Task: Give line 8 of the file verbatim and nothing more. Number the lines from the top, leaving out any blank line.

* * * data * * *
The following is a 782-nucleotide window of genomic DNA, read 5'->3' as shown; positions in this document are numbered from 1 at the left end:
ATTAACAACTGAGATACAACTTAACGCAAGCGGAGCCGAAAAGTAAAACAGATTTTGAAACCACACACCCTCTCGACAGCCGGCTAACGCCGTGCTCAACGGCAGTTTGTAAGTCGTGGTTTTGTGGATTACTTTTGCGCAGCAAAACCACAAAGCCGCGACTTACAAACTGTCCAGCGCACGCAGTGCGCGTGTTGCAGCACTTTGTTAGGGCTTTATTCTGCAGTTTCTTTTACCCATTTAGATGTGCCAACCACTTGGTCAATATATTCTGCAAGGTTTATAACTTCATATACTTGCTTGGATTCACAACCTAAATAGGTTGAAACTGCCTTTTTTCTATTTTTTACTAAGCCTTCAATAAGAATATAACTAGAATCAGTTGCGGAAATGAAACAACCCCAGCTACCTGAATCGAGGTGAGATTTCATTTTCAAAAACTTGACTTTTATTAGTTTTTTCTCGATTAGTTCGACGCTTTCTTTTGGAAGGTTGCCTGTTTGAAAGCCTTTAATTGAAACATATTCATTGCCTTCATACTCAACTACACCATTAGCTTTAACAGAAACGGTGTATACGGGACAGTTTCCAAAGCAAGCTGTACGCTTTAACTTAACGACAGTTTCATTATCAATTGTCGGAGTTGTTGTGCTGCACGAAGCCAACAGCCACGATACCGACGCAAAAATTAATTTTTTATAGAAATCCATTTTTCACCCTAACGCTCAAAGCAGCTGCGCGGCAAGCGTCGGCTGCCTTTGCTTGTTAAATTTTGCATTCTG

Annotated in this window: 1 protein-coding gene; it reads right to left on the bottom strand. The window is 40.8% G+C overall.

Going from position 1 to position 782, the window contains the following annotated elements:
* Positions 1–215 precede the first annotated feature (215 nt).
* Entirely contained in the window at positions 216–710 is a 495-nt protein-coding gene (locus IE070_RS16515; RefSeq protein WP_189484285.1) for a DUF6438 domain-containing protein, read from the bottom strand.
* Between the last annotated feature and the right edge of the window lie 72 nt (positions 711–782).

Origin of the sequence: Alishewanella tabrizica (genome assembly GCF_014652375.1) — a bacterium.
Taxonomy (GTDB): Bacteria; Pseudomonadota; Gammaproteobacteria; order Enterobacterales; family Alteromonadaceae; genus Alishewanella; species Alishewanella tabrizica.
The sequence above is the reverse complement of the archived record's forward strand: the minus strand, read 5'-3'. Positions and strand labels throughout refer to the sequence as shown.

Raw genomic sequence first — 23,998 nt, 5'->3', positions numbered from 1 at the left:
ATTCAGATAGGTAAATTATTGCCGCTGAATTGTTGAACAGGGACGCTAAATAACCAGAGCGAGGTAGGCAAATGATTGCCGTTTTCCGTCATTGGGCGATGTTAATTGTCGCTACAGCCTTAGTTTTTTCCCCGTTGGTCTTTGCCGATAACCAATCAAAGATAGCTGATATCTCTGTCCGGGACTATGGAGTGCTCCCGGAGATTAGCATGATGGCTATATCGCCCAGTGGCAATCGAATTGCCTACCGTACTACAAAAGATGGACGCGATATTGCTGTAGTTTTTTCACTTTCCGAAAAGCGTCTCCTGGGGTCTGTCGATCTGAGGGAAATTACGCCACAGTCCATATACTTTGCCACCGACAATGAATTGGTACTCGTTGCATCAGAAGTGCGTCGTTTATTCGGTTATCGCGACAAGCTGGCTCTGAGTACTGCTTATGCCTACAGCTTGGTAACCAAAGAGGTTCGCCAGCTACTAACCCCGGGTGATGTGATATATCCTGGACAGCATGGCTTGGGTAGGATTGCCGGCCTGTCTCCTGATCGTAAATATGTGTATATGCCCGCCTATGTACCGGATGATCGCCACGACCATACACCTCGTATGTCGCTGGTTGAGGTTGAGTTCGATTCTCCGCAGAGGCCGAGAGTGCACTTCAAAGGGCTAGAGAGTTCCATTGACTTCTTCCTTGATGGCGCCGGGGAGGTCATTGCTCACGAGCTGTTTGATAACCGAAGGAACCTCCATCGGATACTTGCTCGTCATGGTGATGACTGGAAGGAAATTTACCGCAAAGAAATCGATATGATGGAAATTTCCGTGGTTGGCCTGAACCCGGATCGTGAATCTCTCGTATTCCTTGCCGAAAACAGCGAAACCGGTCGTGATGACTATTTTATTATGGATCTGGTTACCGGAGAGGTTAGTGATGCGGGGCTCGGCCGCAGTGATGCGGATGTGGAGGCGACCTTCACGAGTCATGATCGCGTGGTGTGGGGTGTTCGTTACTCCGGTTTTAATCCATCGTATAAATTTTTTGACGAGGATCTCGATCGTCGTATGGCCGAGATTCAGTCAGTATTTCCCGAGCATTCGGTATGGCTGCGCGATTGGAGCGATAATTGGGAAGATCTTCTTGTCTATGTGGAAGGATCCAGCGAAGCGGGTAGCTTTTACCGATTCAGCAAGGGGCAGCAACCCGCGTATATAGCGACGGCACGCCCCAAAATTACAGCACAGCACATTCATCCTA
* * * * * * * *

Origin of the sequence: Alishewanella tabrizica (genome assembly GCF_014652375.1) — a bacterium.